Re: editing a cookbook

Other than trademarked names, should ingredients in the recipe lists be capitalized?

Thank you in advance.

  • 2
    You might want to open a cookbook and see how this is commonly done.
    – CC Rideur
    Feb 3 '18 at 13:27

After reviewing several recipe web sites created by corporate media groups and Internet startups, it is clear that, in general, recipe ingredients are not capitalized, but a few online style guides do say to capitalize the first letter of an ingredient name. I see a lot more lower case ingredient names and don't recall seeing initial capitalizations.

There are plenty of ingredients where the capitalization can be confusing. Foods that are named after places are very common: frankfurter, hamburger, bourbon, Scotch eggs, french fries, etc.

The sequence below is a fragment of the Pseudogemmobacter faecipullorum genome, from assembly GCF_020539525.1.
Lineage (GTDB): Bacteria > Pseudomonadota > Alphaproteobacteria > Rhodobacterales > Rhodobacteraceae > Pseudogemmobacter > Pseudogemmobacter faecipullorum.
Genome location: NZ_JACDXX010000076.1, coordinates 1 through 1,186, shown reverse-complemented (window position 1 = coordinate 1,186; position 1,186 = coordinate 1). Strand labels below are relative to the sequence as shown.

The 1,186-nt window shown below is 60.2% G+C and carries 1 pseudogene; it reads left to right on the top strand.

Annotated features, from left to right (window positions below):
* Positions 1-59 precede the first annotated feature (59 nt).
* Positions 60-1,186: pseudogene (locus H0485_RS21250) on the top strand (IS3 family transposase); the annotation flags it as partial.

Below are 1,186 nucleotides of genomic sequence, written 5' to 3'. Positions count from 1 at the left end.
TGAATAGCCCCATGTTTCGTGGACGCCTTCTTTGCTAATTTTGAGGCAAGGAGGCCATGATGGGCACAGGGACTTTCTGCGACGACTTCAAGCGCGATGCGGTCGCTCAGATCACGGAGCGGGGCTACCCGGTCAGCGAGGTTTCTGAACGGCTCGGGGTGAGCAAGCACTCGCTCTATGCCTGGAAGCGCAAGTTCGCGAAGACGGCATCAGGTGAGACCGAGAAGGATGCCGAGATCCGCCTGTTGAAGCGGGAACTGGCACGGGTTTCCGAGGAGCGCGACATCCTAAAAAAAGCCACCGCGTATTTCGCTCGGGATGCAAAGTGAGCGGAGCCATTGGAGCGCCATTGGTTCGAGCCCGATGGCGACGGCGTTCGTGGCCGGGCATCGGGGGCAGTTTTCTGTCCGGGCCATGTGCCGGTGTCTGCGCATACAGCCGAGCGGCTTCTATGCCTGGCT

Notice I capitalized "Scotch" but not "french"? That's because in this context, "french" refers to how the potatoes are cut, and not the country. But "Scotch" in "Scotch egg" refers to Scotland. But "scotch" as in "scotch whiskey" is often not capitalized.

What you want to do at this point is get a style guide that includes information on recipes and food capitalization and then stick with it. Being consistent is better than being 100% right. Also, if and when you are sending recipes to be published anywhere, the editors you work with will either indicate the style guidelines they require of you, or they will just take your manuscript and edit it to fit their style guidelines. Still, having a consistent style that you follow on your own will make your manuscript more professional.


Most ingredients start with a number (1 cup flour), so they don't need to be capitalized, but if the ingredient starts with a letter (Salt to taste), it should be capitalized.

See Virginia Tech's How to Write a Recipe

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